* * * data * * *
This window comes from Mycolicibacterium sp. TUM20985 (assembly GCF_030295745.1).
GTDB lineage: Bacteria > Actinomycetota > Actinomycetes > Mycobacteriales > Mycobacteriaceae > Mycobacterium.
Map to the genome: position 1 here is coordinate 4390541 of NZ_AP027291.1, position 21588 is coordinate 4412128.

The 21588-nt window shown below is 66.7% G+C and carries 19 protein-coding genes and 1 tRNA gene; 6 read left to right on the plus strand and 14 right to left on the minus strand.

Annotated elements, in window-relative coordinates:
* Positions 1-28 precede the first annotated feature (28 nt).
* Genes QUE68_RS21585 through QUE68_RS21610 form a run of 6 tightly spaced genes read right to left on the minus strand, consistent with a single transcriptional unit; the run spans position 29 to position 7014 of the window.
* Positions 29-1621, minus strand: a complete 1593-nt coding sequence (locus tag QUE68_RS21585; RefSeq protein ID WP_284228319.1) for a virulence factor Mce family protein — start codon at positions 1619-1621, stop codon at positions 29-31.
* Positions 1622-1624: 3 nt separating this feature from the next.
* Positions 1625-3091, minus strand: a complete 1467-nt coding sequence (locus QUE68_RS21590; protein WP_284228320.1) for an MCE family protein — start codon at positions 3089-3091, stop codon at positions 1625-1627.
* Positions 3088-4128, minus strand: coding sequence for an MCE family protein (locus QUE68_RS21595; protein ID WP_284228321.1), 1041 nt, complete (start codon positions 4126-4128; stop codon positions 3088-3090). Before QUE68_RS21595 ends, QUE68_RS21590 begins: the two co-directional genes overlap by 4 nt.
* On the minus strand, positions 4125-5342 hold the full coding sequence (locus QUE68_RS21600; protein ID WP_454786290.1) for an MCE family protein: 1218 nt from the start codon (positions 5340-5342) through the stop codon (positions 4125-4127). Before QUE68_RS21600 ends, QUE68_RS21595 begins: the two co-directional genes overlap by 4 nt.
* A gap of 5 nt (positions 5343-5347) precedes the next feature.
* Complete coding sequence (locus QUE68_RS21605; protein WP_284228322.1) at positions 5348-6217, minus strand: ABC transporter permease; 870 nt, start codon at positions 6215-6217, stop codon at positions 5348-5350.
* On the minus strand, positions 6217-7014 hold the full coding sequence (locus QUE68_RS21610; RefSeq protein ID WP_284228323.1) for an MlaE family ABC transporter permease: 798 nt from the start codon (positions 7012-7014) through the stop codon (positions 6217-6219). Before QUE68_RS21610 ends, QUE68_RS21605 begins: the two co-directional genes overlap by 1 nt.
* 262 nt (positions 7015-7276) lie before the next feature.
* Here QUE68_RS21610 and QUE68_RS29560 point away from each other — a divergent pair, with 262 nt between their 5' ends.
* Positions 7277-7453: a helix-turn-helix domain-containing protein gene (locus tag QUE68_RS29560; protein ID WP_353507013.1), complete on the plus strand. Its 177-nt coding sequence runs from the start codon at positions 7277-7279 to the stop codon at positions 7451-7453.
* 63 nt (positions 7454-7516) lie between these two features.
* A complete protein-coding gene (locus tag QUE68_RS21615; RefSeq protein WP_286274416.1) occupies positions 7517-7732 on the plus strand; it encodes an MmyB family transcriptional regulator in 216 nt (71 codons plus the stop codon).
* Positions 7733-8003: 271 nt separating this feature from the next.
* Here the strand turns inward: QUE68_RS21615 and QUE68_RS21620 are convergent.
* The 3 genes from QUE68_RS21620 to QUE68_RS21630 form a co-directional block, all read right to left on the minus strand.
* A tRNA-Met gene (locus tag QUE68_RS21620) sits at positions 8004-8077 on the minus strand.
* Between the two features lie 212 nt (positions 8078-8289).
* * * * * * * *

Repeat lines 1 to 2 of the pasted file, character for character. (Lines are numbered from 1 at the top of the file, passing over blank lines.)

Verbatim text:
This window comes from Mycolicibacterium sp. TUM20985 (assembly GCF_030295745.1).
GTDB lineage: Bacteria > Actinomycetota > Actinomycetes > Mycobacteriales > Mycobacteriaceae > Mycobacterium.